There are all sorts of resonances around us, in the world, in our culture, and in our technology. A tidal resonance causes the 55 foot tides in the Bay of Fundy. Mechanical and acoustical resonances and their control are at the center of practically every musical instrument that ever existed. Even our voices and speech are based on controlling the resonances in our throat and mouth. Technology is also a heavy user of resonance. All clocks, radios, televisions, and gps navigating systems use electronic resonators at their very core. Doctors use magnetic resonance imaging or MRI to sense the resonances in atomic nuclei to map the insides of their patients. In spite of the great diversity of resonators, they all share many common properties. In this blog, we will delve into their various aspects. It is hoped that this will serve both the students and professionals who would like to understand more about resonators. I hope all will enjoy the animations.

For a list of all topics discussed, scroll down to the very bottom of the blog, or click here.

Origins of Newton's laws of motion

Non-mathematical introduction to relativity

Three types of waves: traveling waves, standing waves and rotating waves new

History of mechanical clocks with animations
Understanding a mechanical clock with animations
includes pendulum, balance wheel, and quartz clocks

Water waves, Fourier analysis

Thursday, July 7, 2011

Mathematical derivations of special relativity - introduction

all topics by author introduction to relativity contents of mathematics of relativity next: Electromagnetic wave equation from Maxwell's equations

All topics by author

Introduction to relativity:

Math of relativity

1. Introduction

a. Flowchart of the math

Lorentz's logic:

2. Electromagnetic wave equation from Maxwell's equations

3. Invariance of the wave equation

4. Inverting Lorentz transforms

5. Length contraction and time dilation from Lorentz transforms

6. A constant speed of light from Lorentz transforms

Einstein's logic:

7. Length contraction and time dilation from a constant speed of light flash animations

8. Lorentz transforms from length contraction and time dilation

Equations shared by both Einstein and Lorentz:

9. Velocity transforms

10. Relativistic mass

11. Relativistic kinetic energy

12. Electromagnetic fields-intro and contents

13. Transforming charge and current densities

14. Four-vectors

15. Electric and magnetic field transforms

Rechecking the invariance of Maxwell's equations:

16. Transforming Maxwell's equations-intro and 1st ME

17. Transforming Maxwell's equations 2, 3 and 4

18. Separating the transformed Maxwell equations

19. References

This section involves a number of mathematical derivations. They are meant to show the underpinnings of relativity, both from Einstein's point of view and Lorentz's point of view. There is an outline of the various chapters at the right and a flow chart of the logical progression of the chapters at the bottom of this posting. If you are interested in a non-mathematical treatment of relativity which stresses the history, the phenomena, and philosophy, see my earlier introduction to relativity.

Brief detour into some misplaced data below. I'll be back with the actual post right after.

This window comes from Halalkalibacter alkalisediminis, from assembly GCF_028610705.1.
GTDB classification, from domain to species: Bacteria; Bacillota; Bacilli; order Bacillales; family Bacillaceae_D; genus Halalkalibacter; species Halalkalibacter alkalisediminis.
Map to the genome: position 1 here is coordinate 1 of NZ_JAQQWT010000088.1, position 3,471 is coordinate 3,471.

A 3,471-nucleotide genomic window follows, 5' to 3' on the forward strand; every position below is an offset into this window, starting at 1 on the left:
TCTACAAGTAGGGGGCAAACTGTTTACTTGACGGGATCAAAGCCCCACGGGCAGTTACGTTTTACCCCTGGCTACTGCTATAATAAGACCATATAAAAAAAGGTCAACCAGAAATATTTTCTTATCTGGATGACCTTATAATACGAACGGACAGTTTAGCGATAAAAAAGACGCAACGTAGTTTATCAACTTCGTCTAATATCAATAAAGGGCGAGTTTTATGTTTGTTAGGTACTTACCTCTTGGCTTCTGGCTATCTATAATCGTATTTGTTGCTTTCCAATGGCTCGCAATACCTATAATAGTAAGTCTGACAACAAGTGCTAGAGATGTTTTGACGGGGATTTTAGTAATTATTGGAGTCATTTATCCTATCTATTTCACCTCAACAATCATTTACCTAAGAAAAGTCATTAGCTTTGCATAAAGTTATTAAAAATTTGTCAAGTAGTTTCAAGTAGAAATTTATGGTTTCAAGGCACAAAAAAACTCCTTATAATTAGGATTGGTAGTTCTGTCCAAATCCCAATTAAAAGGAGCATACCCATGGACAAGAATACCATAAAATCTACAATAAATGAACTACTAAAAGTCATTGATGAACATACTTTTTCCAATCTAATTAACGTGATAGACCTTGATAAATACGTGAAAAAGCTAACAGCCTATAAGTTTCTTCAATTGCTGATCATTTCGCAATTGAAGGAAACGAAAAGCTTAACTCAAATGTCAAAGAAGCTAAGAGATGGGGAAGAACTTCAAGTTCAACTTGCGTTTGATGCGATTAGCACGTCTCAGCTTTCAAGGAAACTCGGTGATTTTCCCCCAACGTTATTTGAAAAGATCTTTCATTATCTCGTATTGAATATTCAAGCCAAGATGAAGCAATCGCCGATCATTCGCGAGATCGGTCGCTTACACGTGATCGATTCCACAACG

Einstein's view was that all of relativity flows from the truth that physics should look the same in all inertial reference frames (reference frames traveling at constant velocity). This means the speed of light is the same, and all basic equations of physics are the same in all inertial reference frames.

Lorentz's point of view was that the above consistency was simply an illusion that was made possible by an oddity in Maxwell's equations. His view was that the speed of light and the equations of physics really differ in different inertial reference frames. However, people and their instruments in these frames are affected in such a way as to make the speed of light and the equations of physics seem the same. Furthermore, he felt that there probably is a true "at rest" (or universal) reference frame, but as yet we do not know how to ascertain which reference frame that is. This would be perhaps like the early chemists (Boyle, Lavoisier, etc.) who didn't have a chance of directly verifying the existence of atoms or molecules, but still correctly used atoms and molecules as central entities in their theories.

As was explained in the previous postings, the two views are mathematically identical and barring any future discovery, we may never know which is really "correct". In any case, in this section we present the mathematics behind relativity.

For the most part, the mathematics in the following postings follow the standard relativity derivations, i.e. they follow Einstein's logic: starting with a constant speed of light and going on to derive transformations between reference frames for all sorts of physical quantities.

In addition to the standard logical progression, we include a few derivations, at the very beginning, supporting Lorentz's views. These derive the electromagnetic wave equation from Maxwell's equations to illustrate the lack of reference frame in the wave equation. We go on to show that the electromagnetic wave equation is not invariant under the old Galilean velocity transforms, but it is invariant under Lorentz transformations. We also discuss the implications of this from Lorentz's point of view.

To some extent, the chapters can be read individually to suit one's interest. For example, people interested primarily in the conventional Einsteinian logic might be mostly interested in reading Chapter 7 and a few chapters thereafter.

Flowchart for the math of relativity
mathematics of special relativity - flow chart
Fig. 1.1. This illustration shows the logical flow of this math section: which chapter shows which relationship.

all topics by author introduction to relativity contents of mathematics of relativity next: Electromagnetic wave equation from Maxwell's equations